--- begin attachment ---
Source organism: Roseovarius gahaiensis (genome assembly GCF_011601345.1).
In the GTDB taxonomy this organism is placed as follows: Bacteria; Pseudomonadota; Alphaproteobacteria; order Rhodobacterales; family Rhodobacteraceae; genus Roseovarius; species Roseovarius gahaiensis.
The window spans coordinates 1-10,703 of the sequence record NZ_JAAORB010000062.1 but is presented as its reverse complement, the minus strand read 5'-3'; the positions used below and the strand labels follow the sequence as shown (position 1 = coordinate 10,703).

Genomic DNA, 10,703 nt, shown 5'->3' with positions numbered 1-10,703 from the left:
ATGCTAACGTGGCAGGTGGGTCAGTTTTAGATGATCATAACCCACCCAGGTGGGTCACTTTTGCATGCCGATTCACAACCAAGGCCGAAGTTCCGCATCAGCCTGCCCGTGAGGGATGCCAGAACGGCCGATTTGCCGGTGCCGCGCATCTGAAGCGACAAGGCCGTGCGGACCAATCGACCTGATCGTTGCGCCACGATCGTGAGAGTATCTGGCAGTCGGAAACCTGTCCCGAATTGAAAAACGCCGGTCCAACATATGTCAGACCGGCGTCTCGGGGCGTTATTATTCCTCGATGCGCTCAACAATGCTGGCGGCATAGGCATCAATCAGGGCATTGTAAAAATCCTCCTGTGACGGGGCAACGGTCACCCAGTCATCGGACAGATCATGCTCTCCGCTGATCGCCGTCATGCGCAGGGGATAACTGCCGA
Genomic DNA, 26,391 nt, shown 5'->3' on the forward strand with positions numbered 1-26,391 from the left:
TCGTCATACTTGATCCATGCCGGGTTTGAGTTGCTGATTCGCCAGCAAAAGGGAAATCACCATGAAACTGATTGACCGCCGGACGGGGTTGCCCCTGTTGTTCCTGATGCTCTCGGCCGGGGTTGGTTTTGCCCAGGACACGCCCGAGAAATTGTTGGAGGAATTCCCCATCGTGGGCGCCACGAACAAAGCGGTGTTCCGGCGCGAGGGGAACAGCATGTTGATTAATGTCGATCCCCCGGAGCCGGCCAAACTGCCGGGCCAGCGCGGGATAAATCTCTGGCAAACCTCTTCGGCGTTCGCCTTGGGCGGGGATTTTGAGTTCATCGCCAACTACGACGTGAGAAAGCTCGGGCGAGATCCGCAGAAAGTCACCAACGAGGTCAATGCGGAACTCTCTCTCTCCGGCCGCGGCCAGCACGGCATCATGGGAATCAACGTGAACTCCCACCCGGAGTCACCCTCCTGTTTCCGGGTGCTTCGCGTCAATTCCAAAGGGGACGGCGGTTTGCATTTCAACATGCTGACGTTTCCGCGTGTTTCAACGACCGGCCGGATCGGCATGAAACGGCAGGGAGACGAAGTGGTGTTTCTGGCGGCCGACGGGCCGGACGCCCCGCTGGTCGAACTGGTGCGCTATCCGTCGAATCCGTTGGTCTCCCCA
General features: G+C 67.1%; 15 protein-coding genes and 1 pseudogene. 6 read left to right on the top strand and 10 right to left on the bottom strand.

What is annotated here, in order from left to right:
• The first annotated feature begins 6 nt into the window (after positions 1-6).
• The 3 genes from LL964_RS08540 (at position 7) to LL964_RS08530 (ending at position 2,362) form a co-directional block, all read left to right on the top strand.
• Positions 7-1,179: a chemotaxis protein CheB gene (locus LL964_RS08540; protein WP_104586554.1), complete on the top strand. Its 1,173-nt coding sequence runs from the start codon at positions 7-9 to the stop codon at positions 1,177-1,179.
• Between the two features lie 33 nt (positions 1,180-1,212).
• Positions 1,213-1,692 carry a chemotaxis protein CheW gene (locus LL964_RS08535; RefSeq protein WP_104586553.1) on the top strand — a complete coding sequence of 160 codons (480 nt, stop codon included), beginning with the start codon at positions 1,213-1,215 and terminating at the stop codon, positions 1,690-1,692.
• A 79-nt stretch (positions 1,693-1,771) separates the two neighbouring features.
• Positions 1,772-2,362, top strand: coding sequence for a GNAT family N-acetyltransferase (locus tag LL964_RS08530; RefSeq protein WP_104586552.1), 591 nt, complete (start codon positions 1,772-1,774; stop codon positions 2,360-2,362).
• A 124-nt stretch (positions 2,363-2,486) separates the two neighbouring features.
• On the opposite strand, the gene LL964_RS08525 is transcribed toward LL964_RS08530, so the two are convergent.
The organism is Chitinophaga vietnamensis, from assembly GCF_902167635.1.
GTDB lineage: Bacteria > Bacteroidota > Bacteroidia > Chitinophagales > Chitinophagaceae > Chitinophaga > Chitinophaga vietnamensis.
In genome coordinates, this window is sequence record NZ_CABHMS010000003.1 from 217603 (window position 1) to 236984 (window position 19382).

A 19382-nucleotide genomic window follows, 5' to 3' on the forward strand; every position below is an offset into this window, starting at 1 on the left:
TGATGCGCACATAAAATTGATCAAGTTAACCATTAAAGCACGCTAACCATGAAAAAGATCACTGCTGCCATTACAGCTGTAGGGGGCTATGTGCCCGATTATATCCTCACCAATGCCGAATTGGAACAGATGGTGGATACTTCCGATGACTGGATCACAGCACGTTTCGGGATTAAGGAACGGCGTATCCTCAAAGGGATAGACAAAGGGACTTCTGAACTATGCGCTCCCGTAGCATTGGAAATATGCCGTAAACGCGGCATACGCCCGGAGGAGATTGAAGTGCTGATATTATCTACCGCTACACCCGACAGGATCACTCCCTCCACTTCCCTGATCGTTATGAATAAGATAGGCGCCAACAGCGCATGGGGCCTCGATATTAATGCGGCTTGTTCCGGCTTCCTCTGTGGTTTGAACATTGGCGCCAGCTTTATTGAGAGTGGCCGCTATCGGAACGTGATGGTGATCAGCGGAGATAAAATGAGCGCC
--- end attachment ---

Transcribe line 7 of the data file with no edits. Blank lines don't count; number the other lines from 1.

TCGTCATACTTGATCCATGCCGGGTTTGAGTTGCTGATTCGCCAGCAAAAGGGAAATCACCATGAAACTGATTGACCGCCGGACGGGGTTGCCCCTGTTGTTCCTGATGCTCTCGGCCGGGGTTGGTTTTGCCCAGGACACGCCCGAGAAATTGTTGGAGGAATTCCCCATCGTGGGCGCCACGAACAAAGCGGTGTTCCGGCGCGAGGGGAACAGCATGTTGATTAATGTCGATCCCCCGGAGCCGGCCAAACTGCCGGGCCAGCGCGGGATAAATCTCTGGCAAACCTCTTCGGCGTTCGCCTTGGGCGGGGATTTTGAGTTCATCGCCAACTACGACGTGAGAAAGCTCGGGCGAGATCCGCAGAAAGTCACCAACGAGGTCAATGCGGAACTCTCTCTCTCCGGCCGCGGCCAGCACGGCATCATGGGAATCAACGTGAACTCCCACCCGGAGTCACCCTCCTGTTTCCGGGTGCTTCGCGTCAATTCCAAAGGGGACGGCGGTTTGCATTTCAACATGCTGACGTTTCCGCGTGTTTCAACGACCGGCCGGATCGGCATGAAACGGCAGGGAGACGAAGTGGTGTTTCTGGCGGCCGACGGGCCGGACGCCCCGCTGGTCGAACTGGTGCGCTATCCGTCGAATCCGTTGGTCTCCCCA